The conflicts in Ukraine and Gaza are different in kind and require different approaches. But debating the purpose and impact of U.S. arms supplies to Ukraine and Israel could not be more urgent. This is especially true in the case of Israel, given the immense human devastation its attack on Gaza is causing and the real danger of a wider Mideast war.
Yet the Biden administration is striking a common theme in its efforts to persuade Congress to pass a $100 billion-plus emergency package that consists largely of military aid and arms transfers to Ukraine and Israel, as well as Taiwan: U.S. weapons supplies to war zones and regions of tension support U.S. jobs.
President Biden kicked off this line of thinking in his Oval Office speech in which he announced the new emergency aid proposal, referring to the U.S. arms industry as the “arsenal of democracy” and making a not-too-subtle pitch for the economic benefits of U.S. military aid:
“We send Ukraine equipment sitting in our stockpiles. And when we use the money allocated by Congress, we use it to replenish our own stores, our own stockpiles, with new equipment. Equipment that defends America and is made in America. Patriot missiles for air defense batteries, made in Arizona. Artillery shells manufactured in 12 states across the country, in Pennsylvania, Ohio, Texas. And so much more.”
As if that were not enough, Politico has reported that administration officials are now circulating talking points in Congress that argue that providing military aid is “good for American jobs.”
Using the jobs argument to sell weapons transfers is precisely backwards. Selling arms to combatant nations must be justified on the basis of their security and human rights consequences, not the jobs and profits they generate. Former President Donald Trump used the jobs card in touting arms deals with Saudi Arabia at the height of its brutal war in Yemen, even going so far as hailing the benefits of those sales as a reason not to hold the regime accountable for its murder of the U.S.-resident Saudi journalist Jamal Khashoggi. This tactic was wrong then and it’s wrong now.
In the case of Ukraine, it is essential to keep supporting its ability to defend itself from Russia’s invasion, although sending arms without an accompanying diplomatic strategy runs the risk of enabling a long grinding war that could even lead to escalation to a direct U.S.-Russian confrontation.
Even given these risks, there’s a strong argument to be made for supporting Kyiv’s military effort. But the suggestion that this support should continue because it creates American jobs is misguided and dangerous. It can be applied to support any kind of conflict or any variety of weapons program, whether it is necessary or not, as indicated by Trump’s use of it to enable the Saudi war in Yemen.
Military aid to Israel for its war on Gaza, launched in response to Hamas’s horrific attacks on Israeli civilians, is another matter. The assault has resulted in the deaths of 7,000 Gazans so far, including over 2,000 children, mostly due to an unprecedented campaign of air strikes. A ground war would have even more devastating consequences, and would increase the real and growing danger of a wider Mideast war. Providing an emergency arms package in this context while opposing a ceasefire is a far different matter than providing support for Ukraine.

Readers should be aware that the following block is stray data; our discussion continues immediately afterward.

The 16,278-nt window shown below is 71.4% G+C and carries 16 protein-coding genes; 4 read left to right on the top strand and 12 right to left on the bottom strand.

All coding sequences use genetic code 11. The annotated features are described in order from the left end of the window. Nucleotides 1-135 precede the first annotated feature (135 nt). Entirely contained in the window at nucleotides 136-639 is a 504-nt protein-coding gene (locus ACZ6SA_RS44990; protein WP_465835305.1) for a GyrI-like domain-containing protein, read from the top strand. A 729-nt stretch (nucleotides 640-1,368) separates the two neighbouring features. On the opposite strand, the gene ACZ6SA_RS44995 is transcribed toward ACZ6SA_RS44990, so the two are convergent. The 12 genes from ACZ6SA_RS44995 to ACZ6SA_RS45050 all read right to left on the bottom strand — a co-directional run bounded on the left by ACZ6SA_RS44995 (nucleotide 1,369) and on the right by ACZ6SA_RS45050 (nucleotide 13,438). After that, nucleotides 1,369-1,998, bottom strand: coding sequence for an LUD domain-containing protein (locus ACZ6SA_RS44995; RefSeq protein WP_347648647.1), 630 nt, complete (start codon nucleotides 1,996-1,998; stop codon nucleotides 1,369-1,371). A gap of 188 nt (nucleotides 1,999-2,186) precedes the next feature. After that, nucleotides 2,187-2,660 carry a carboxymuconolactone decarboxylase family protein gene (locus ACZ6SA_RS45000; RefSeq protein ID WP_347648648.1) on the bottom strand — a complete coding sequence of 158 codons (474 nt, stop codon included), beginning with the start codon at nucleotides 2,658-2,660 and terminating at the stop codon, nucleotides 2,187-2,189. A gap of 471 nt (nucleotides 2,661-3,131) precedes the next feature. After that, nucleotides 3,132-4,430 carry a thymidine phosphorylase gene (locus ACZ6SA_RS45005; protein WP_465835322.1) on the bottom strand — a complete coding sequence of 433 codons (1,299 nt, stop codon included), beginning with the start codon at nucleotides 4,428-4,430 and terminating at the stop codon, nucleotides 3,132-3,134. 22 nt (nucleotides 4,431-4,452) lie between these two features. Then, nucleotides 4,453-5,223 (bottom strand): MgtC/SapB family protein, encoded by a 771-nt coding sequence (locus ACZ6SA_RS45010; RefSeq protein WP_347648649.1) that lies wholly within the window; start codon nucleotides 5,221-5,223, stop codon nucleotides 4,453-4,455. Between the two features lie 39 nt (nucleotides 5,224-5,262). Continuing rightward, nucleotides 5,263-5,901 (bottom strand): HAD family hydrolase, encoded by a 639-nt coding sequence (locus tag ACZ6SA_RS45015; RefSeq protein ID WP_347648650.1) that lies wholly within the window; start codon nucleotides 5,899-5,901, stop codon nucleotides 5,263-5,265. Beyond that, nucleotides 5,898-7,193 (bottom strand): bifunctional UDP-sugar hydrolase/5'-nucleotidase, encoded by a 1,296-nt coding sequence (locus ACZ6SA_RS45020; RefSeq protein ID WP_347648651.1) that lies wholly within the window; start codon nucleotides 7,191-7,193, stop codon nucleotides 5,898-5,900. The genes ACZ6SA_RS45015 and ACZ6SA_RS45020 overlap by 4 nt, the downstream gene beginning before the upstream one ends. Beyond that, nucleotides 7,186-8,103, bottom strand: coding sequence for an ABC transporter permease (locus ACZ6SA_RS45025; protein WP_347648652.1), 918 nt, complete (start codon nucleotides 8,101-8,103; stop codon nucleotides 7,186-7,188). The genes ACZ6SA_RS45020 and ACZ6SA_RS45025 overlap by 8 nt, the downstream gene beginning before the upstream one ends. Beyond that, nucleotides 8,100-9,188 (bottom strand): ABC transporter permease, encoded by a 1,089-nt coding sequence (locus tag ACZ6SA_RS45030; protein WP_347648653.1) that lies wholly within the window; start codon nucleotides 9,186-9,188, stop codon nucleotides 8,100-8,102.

It’s not clear that the jobs argument has come into play to the same degree in promoting U.S. policy towards Israel’s military campaign in Gaza, given current, widespread support in Congress. But it could well enter the picture as opposition to public support for the slaughter in Gaza continues. A recent poll indicates that roughly two-thirds of Americans support a ceasefire in the Gaza conflict, and those numbers may grow as heart-rending scenes of death and destruction continue to make their way back to America.
While the jobs argument should take a back seat to strategic and human rights concerns, it’s worth exploring its validity, since it has been introduced into the debate. There are many ways to create more and better jobs without resorting to increased weapons spending. Virtually any other form of government outlay, or even a tax cut, yields greater employment than military spending.
Forging a less militarized foreign policy and rolling back a Pentagon budget that is soaring towards $1 trillion per year would open the way to building a more peaceful and sustainable economy. But the first priority — especially with respect to Israel/Gaza — must be to stop the killing and end the war, not debate the economic effects of arms spending. The jobs argument should have no place in this hugely consequential discussion.
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